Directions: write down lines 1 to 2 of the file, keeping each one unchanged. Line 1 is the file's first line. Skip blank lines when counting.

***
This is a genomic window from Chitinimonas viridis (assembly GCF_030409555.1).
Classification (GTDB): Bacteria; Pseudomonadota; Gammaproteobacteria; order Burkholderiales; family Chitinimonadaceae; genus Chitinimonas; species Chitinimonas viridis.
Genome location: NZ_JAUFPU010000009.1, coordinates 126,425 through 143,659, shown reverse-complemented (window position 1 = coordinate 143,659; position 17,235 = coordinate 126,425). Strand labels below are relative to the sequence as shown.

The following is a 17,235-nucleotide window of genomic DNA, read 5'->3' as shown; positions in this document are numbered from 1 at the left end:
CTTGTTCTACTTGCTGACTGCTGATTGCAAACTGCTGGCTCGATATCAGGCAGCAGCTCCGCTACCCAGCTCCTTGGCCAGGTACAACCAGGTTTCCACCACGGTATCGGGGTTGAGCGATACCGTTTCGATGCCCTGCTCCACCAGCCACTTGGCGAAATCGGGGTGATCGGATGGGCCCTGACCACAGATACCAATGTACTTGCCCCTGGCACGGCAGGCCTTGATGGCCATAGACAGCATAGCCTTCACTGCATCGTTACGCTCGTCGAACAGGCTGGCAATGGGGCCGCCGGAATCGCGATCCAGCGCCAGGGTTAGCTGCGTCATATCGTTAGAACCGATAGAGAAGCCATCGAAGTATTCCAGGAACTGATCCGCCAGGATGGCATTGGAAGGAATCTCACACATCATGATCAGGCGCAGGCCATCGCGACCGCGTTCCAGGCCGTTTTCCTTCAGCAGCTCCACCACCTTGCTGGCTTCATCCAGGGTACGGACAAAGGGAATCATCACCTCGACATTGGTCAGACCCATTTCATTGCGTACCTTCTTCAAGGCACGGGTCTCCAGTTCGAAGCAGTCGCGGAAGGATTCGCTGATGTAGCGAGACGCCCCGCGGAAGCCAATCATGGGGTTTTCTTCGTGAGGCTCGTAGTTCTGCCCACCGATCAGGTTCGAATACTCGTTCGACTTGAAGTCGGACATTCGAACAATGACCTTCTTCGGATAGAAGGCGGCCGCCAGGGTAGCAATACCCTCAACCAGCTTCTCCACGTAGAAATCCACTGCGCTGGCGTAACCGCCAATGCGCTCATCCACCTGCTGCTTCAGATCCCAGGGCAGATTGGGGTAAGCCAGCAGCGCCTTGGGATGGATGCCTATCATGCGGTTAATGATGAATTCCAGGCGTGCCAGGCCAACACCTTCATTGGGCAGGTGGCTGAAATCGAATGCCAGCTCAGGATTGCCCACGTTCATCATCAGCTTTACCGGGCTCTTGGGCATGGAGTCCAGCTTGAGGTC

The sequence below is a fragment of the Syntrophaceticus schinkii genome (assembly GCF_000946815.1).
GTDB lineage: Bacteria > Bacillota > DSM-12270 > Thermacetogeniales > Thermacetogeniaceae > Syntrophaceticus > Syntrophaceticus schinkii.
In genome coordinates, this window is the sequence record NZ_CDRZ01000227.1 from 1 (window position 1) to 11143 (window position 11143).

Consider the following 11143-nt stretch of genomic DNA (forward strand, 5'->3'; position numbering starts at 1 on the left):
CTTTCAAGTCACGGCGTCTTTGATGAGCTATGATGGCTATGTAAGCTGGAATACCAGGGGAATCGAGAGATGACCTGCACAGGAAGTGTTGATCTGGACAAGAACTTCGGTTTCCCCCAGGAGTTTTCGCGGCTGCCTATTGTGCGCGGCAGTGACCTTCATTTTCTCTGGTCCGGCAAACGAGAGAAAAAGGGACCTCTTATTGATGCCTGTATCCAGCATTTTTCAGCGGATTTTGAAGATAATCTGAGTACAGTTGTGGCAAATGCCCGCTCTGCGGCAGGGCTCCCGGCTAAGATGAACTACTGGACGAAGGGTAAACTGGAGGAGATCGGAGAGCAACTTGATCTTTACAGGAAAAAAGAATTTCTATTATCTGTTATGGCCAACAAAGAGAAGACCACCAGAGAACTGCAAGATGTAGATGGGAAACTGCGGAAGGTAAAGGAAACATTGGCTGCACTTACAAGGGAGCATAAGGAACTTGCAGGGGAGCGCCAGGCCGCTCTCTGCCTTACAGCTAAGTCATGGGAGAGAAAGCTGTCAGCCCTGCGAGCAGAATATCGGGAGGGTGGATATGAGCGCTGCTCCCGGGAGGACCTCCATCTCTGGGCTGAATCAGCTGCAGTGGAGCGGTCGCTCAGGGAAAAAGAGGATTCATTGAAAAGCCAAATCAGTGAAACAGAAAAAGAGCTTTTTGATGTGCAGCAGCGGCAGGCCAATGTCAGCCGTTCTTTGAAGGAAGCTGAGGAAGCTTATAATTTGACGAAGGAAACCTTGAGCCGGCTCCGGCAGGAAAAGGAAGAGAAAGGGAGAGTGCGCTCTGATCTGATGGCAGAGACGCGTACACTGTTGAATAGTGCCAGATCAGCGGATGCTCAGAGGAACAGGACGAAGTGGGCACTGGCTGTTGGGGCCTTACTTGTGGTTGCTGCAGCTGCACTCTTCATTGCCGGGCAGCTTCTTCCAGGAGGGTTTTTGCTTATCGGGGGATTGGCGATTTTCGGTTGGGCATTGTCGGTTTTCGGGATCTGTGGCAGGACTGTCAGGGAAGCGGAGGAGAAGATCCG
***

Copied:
This is a genomic window from Chitinimonas viridis (assembly GCF_030409555.1).
Classification (GTDB): Bacteria; Pseudomonadota; Gammaproteobacteria; order Burkholderiales; family Chitinimonadaceae; genus Chitinimonas; species Chitinimonas viridis.